M&A

Taming a T-rex

Will America accept Zoomlion’s Terex takeover?

A Zoomlion company logo is seen next to its excavators at an exhibition in Shanghai

Breaking up is hard to do

It has been called China’s Caterpillar. But if its proposed acquisition of Terex Corp goes through, Zoomlion may end up being known as the ‘Lion King’ as its Chinese name means roaring lion and Terex was coined from the two Latin words terra (earth) and rex (king).

China’s second largest construction equipment manufacturer made a bid for its Connecticut-based competitor last week. The $3.2 billion all-cash offer represents the Shenzhen- and Hong Kong-listed company’s first prospective US acquisition. If it is successful it will break up an all-share merger of equals that Terex and Finland’s Konecranes agreed last August.

Hunan-based Zoomlion says it has tabled the bid as part of its globalisation strategy and believes there are plenty of synergies with Terex, particularly in aerial work platforms, where the latter holds the number one position in the US.

However, the deal has largely been given the thumbs down by investors. The share price of Zoomlion has climbed only marginally since the bid was announced on January 26 and is still almost one third of the level it reached last June. Terex, meanwhile, has risen from $15 just before the announcement to $21.96 on Thursday, some way below Zoomlion’s $30 per share bid.

“In this desperate bid Zoomlion is trying to buy a larger company in order to secure its future amid declining domestic market conditions,” Seeking Alpha observes.

Meanwhile, Terex says it has rejected Zoomlion’s first offer but has entered into confidential negotiations. That’s because the alternative Konecranes bid only values Terex at $18 per share.

One question mark is how the Chinese firm will fund the takeover. Zoomlion’s operating cash flow has been on an improving trend, moving from a negative figure in 2014 into positive territory.

The company has about Rmb21.8 billion in cash, according to an HSBC analyst report, and a gearing level of around 50%, which means it has room to take on more debt. A Zoomlion executive tells CBN it has enough financial support from the banks, since it has Rmb120 billion in outstanding credit lines (obtained back in 2012) and has received all the necessary Chinese government sign-offs for the bid.

The biggest hurdle, as many Chinese firms with M&A experience in the US will attest, is whether Zoomlion will hit an American regulatory wall. There are already concerns that the Committee on Foreign Investment in the US (CFIUS) may block the bid because of Terex’s strategic importance to American port operations. In fact, Zoomlion should be no stranger to political resistance. Its domestic rival Sany tried to acquire a wind farm in Oregon but even that $20 million deal was scuppered by American regulators on national security concerns. The high profile case saw Sany take President Barack Obama to court (see WiC170).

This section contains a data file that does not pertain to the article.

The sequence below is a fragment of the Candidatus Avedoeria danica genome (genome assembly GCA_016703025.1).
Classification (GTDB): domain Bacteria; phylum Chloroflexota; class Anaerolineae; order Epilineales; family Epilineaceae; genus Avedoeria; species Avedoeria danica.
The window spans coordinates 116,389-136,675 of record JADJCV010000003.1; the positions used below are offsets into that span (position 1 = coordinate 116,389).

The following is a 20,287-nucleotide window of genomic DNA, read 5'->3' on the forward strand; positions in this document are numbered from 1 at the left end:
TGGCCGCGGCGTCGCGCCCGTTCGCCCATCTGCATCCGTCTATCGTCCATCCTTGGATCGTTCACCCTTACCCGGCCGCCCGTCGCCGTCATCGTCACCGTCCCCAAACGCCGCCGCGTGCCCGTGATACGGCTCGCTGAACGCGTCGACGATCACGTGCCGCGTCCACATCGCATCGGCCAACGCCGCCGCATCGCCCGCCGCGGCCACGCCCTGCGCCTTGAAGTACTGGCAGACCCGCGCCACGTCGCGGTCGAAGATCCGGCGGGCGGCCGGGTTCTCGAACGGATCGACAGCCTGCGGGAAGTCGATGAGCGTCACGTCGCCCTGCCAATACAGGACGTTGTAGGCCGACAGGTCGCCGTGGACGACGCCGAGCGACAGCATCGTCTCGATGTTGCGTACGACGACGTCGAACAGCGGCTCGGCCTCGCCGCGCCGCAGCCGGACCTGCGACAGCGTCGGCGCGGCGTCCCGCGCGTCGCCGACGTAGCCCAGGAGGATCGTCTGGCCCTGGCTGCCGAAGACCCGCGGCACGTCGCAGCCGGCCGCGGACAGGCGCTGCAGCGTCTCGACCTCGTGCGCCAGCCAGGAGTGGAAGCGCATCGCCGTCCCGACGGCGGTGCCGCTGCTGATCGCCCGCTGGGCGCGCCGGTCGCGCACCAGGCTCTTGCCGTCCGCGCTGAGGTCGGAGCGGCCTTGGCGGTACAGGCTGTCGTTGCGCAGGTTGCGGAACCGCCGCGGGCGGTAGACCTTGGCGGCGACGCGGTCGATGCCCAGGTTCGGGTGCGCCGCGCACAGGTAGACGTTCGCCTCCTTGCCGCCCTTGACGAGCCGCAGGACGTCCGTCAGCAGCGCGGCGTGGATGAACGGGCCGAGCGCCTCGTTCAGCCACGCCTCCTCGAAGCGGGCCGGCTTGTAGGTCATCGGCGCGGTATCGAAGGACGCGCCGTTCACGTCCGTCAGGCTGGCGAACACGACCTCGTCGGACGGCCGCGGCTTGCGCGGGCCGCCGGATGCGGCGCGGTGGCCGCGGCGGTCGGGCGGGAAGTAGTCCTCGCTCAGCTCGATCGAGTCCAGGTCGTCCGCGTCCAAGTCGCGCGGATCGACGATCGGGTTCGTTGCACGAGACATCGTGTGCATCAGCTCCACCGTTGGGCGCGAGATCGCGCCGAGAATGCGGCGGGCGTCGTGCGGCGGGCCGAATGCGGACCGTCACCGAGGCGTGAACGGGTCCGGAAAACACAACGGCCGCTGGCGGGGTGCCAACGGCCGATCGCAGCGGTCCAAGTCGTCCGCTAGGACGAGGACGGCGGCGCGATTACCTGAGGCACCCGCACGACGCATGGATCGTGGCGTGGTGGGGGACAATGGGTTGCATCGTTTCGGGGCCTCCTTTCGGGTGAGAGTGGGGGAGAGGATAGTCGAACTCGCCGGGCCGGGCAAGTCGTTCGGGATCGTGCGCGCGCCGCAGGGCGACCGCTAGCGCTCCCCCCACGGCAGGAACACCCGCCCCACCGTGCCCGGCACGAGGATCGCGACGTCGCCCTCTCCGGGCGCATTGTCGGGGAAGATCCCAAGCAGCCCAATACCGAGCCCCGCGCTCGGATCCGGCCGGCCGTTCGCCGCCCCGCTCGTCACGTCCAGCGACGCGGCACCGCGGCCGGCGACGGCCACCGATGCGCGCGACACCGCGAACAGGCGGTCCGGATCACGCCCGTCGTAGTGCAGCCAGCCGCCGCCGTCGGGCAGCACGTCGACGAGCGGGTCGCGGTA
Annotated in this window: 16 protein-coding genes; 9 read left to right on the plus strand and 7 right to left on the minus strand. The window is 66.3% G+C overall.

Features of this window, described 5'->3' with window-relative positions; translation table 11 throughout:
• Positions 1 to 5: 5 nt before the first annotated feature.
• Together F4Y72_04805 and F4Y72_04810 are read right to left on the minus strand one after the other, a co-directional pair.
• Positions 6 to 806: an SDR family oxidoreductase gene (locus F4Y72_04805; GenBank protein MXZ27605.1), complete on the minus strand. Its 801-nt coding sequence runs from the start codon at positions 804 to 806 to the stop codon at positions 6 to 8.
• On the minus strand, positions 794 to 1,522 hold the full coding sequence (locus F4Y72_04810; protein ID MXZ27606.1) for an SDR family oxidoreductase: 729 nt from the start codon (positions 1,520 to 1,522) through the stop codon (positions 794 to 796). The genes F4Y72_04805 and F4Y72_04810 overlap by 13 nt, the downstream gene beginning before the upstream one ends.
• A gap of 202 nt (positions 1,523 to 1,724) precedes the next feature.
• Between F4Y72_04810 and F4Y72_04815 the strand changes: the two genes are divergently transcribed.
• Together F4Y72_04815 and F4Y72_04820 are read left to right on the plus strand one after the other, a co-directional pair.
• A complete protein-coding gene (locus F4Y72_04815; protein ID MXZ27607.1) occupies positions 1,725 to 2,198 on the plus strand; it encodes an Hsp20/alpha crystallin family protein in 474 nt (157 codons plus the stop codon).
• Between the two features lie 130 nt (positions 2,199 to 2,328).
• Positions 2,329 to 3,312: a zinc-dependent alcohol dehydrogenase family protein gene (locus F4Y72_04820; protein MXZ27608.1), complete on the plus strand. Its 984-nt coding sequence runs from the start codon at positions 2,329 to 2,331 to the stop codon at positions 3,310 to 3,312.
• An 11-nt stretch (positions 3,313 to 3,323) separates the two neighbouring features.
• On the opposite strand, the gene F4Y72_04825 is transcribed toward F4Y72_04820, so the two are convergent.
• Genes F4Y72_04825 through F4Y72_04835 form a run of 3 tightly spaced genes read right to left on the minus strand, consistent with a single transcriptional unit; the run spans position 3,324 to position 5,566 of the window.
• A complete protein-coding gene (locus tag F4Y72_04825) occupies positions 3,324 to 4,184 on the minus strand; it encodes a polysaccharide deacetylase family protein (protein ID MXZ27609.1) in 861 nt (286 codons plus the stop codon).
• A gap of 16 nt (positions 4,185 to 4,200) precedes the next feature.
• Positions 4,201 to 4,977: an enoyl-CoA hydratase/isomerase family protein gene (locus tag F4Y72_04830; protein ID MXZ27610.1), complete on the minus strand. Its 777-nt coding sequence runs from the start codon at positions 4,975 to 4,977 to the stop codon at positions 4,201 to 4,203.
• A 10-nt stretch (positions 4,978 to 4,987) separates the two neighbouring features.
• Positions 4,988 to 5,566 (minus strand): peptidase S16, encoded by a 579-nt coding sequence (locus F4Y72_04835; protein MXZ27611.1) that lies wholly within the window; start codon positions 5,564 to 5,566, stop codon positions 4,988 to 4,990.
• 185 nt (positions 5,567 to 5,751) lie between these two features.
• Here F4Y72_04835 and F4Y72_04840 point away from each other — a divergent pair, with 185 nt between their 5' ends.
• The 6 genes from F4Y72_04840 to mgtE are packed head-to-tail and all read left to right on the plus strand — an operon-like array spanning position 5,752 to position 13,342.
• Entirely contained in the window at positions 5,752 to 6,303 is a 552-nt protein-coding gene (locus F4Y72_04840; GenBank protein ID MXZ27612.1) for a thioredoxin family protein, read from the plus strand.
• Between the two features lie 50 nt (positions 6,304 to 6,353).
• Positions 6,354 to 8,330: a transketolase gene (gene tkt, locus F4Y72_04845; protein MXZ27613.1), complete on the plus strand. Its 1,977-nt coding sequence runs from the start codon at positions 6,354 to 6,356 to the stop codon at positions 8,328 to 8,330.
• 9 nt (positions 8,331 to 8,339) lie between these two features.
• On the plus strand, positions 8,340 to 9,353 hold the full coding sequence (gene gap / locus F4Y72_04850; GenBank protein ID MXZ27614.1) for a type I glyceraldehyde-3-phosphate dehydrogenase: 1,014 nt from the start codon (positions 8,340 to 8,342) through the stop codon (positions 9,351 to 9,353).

Zoomlion remains optimistic, with its executive telling CBN: “The number of Chinese companies receiving CFIUS approval is increasing. We’re one of China’s largest equipment manufacturers and none of our business segments are aligned with the military.”

The executive also points out that while Hunan Sasac (a state asset manager) is still its largest individual shareholder, it only holds a 16% stake.

Zoomlion wants an overseas acquisition to negate its problems in China, where declining fixed asset investment is hurting the entire construction sector. During 2015, for example, Zoomlion saw tower crane sales halve from Rmb5 billion to Rmb2.5 billion.

This led the company to issue a profit warning late last week. It says 2015 net profit is likely to decline 80% to 90% to between Rmb50 million and Rmb100 million.

Ironically, the news came as a pleasant surprise to many investors who had been expecting a net loss. HSBC concludes that Zoomlion was able to turn a small profit thanks to increasing government subsidies and lower than expected bad debt provisions.

Nevertheless others believe Zoomlion’s bid is misconceived. Instead of buying a company in a similar market sector, many ask why it is not concentrating its buying power on its newer agricultural and environmental equipment businesses. Both are doing well thanks to the mechanisation of Chinese agriculture and the government’s strategic initiatives to combat pollution.


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